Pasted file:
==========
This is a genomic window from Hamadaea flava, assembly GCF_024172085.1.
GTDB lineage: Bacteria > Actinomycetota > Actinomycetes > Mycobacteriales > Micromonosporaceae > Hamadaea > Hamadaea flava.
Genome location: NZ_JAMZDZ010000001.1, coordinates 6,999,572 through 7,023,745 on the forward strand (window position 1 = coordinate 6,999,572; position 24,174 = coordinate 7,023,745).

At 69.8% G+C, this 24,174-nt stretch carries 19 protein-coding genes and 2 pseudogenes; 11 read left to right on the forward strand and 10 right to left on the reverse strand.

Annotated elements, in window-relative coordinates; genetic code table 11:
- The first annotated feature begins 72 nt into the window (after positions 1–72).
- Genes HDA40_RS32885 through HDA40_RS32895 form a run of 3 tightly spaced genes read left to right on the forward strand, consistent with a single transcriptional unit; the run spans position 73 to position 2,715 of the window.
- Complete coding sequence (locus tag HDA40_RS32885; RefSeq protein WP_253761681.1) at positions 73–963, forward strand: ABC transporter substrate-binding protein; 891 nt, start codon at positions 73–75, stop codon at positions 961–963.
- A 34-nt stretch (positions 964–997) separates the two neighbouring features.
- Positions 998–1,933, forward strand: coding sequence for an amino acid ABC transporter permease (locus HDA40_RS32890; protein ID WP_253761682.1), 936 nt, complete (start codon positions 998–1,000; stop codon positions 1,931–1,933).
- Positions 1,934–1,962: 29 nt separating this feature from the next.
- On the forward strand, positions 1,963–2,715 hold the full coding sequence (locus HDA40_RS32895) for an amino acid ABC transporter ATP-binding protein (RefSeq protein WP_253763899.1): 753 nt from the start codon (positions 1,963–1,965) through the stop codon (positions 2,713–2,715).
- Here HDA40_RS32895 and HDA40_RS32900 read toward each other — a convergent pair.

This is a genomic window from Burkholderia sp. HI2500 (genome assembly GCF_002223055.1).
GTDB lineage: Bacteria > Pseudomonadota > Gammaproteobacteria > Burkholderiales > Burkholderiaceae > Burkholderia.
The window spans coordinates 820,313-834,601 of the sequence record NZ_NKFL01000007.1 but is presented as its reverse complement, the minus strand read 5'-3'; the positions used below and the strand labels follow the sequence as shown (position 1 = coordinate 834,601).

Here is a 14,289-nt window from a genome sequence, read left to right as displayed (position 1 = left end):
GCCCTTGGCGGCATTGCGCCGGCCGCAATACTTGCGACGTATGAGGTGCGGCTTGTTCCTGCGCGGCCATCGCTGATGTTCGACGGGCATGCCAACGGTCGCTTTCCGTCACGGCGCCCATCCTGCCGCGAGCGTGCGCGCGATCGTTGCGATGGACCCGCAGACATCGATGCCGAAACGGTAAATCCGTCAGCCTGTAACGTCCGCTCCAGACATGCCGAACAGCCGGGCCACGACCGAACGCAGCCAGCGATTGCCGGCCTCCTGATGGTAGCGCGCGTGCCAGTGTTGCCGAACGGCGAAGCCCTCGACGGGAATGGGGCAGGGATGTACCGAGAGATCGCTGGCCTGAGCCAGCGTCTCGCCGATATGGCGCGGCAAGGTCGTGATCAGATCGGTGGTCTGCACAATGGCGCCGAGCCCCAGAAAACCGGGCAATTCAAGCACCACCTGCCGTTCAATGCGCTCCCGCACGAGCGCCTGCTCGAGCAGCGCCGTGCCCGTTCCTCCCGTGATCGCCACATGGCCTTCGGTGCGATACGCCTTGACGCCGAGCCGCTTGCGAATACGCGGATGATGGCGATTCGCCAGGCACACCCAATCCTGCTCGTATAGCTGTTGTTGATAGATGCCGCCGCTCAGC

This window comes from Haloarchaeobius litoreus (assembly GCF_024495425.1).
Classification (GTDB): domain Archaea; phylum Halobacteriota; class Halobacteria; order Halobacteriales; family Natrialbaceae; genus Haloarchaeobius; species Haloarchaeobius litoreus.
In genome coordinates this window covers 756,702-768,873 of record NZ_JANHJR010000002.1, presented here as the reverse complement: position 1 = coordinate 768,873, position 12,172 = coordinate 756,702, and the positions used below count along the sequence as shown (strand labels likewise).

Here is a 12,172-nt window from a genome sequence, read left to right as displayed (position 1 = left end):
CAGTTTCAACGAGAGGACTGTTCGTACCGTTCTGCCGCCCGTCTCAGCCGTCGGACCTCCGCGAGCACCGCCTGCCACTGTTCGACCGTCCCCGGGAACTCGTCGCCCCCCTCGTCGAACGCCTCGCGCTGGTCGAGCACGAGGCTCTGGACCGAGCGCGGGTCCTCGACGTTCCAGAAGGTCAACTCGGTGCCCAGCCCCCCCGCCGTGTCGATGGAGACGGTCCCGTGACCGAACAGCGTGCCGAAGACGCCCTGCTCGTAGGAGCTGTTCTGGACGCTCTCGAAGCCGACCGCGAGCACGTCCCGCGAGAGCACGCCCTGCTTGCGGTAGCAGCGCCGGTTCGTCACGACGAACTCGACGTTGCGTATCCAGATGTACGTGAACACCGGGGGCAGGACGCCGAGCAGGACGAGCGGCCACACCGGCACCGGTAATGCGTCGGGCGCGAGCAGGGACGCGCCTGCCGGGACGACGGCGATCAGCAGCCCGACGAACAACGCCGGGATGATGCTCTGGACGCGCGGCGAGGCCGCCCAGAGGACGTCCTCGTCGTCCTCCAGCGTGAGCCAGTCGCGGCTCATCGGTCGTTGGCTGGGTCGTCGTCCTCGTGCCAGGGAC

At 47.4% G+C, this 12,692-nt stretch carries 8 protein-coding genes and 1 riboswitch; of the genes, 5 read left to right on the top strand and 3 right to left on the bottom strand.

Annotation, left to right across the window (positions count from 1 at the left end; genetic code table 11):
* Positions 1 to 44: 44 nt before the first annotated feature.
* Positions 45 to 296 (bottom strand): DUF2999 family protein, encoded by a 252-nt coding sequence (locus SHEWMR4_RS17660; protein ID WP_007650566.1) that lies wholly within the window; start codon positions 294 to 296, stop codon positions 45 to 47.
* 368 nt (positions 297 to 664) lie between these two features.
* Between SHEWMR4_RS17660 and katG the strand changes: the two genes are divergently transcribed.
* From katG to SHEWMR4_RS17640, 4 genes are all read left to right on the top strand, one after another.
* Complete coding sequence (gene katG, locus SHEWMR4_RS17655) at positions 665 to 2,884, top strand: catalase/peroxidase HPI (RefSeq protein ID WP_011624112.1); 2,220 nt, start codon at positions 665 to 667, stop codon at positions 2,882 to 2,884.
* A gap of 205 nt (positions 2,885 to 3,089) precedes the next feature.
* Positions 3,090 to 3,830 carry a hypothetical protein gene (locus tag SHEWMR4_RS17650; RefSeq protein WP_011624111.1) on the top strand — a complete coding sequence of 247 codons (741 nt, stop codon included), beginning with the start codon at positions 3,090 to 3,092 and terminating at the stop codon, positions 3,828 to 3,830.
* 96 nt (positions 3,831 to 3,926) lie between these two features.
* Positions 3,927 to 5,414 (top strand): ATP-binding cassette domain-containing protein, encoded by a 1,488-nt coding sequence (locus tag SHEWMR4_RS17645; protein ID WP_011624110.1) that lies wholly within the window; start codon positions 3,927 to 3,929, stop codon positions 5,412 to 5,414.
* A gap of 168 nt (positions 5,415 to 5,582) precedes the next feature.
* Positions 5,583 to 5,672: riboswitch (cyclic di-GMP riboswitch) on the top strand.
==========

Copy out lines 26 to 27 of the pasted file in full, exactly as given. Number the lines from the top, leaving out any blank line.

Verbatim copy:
* Positions 1 to 44: 44 nt before the first annotated feature.
* Positions 45 to 296 (bottom strand): DUF2999 family protein, encoded by a 252-nt coding sequence (locus SHEWMR4_RS17660; protein ID WP_007650566.1) that lies wholly within the window; start codon positions 294 to 296, stop codon positions 45 to 47.